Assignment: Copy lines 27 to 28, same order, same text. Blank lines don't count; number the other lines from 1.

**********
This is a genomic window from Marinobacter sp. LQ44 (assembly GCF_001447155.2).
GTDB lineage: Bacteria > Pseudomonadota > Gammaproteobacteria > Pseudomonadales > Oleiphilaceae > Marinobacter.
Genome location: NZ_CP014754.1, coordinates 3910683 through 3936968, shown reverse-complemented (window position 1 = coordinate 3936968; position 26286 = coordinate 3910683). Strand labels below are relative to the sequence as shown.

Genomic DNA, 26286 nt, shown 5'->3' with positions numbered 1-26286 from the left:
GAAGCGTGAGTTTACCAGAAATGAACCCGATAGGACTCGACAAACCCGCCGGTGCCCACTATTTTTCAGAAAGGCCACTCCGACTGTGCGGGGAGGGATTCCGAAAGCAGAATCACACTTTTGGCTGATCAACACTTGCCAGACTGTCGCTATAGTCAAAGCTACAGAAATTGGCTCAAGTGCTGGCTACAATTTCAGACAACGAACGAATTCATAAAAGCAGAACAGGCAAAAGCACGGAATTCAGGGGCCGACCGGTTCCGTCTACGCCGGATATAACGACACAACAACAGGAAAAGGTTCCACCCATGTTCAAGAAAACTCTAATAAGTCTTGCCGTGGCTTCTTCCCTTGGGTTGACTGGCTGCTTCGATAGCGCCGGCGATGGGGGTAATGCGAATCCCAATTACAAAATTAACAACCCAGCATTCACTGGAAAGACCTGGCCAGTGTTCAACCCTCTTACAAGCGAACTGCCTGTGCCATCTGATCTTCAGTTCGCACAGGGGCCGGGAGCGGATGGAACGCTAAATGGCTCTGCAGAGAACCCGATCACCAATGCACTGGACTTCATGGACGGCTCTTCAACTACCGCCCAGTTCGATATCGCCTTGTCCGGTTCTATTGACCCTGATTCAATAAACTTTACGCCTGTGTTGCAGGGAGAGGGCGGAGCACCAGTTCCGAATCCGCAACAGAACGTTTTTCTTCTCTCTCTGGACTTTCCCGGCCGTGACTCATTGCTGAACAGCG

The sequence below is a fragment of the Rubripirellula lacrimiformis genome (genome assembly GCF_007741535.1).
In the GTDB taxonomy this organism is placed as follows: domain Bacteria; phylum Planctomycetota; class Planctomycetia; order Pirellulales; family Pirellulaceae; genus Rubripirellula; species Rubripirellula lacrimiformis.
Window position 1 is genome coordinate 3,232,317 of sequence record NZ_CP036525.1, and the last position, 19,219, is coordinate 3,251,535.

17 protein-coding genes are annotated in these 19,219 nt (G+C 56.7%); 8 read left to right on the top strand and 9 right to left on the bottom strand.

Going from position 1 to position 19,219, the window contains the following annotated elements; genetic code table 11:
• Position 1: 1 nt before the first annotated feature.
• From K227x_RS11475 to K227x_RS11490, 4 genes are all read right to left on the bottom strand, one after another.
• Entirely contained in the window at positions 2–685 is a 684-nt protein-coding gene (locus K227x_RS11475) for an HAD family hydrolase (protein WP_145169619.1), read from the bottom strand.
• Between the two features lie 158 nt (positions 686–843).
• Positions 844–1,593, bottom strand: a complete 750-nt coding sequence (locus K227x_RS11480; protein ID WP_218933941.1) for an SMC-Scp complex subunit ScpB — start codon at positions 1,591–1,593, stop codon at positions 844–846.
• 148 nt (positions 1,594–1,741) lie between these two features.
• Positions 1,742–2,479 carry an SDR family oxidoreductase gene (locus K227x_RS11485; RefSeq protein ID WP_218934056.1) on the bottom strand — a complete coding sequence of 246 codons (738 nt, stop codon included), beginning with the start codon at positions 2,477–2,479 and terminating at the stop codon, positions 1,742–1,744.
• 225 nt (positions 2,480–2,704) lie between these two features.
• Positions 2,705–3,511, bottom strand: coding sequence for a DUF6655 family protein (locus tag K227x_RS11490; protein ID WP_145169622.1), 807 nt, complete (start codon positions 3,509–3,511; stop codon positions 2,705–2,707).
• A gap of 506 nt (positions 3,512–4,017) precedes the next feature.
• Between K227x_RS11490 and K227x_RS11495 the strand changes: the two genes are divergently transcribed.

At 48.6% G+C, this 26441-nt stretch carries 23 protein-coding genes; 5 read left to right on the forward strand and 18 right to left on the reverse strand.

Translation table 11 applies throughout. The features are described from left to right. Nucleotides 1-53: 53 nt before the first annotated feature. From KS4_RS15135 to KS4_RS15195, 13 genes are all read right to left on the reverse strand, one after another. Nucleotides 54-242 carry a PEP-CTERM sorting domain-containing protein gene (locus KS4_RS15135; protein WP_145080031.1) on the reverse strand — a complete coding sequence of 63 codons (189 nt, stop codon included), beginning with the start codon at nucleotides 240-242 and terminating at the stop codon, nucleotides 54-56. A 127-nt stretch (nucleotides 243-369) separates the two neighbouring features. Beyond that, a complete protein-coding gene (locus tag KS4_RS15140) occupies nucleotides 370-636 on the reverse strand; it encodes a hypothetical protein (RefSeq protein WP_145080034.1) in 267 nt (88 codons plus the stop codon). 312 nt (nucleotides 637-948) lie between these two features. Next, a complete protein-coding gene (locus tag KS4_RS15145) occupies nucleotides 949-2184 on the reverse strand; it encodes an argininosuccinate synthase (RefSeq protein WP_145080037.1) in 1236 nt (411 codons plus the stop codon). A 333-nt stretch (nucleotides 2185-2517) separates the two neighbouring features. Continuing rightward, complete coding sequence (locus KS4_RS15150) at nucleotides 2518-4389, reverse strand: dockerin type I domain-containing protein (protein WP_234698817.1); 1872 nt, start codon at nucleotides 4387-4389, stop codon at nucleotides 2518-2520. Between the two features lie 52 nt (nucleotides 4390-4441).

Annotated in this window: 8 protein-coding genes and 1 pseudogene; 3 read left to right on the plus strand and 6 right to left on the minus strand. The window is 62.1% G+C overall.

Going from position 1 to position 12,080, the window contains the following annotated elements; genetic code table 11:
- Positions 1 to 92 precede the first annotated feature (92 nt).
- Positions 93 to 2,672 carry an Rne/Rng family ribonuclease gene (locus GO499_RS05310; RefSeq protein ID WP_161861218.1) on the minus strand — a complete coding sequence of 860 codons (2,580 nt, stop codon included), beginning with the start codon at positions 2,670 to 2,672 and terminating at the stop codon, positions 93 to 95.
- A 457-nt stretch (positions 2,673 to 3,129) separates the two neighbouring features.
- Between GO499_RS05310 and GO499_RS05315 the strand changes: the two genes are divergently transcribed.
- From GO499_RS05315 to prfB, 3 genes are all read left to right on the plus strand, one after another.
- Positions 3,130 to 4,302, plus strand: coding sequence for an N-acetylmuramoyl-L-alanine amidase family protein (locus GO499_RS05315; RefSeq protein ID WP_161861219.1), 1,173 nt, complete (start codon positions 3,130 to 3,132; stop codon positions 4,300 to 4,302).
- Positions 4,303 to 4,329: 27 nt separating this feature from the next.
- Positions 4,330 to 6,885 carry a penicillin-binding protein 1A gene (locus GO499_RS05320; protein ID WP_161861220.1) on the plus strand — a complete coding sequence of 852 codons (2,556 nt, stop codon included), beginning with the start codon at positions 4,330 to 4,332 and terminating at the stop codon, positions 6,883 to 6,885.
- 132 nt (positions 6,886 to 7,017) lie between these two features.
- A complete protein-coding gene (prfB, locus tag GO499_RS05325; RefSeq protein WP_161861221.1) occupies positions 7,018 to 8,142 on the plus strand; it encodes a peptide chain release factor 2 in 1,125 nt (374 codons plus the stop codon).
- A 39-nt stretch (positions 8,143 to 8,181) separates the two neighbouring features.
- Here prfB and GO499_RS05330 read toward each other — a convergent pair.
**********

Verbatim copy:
- Positions 93 to 2,672 carry an Rne/Rng family ribonuclease gene (locus GO499_RS05310; RefSeq protein ID WP_161861218.1) on the minus strand — a complete coding sequence of 860 codons (2,580 nt, stop codon included), beginning with the start codon at positions 2,670 to 2,672 and terminating at the stop codon, positions 93 to 95.
- A 457-nt stretch (positions 2,673 to 3,129) separates the two neighbouring features.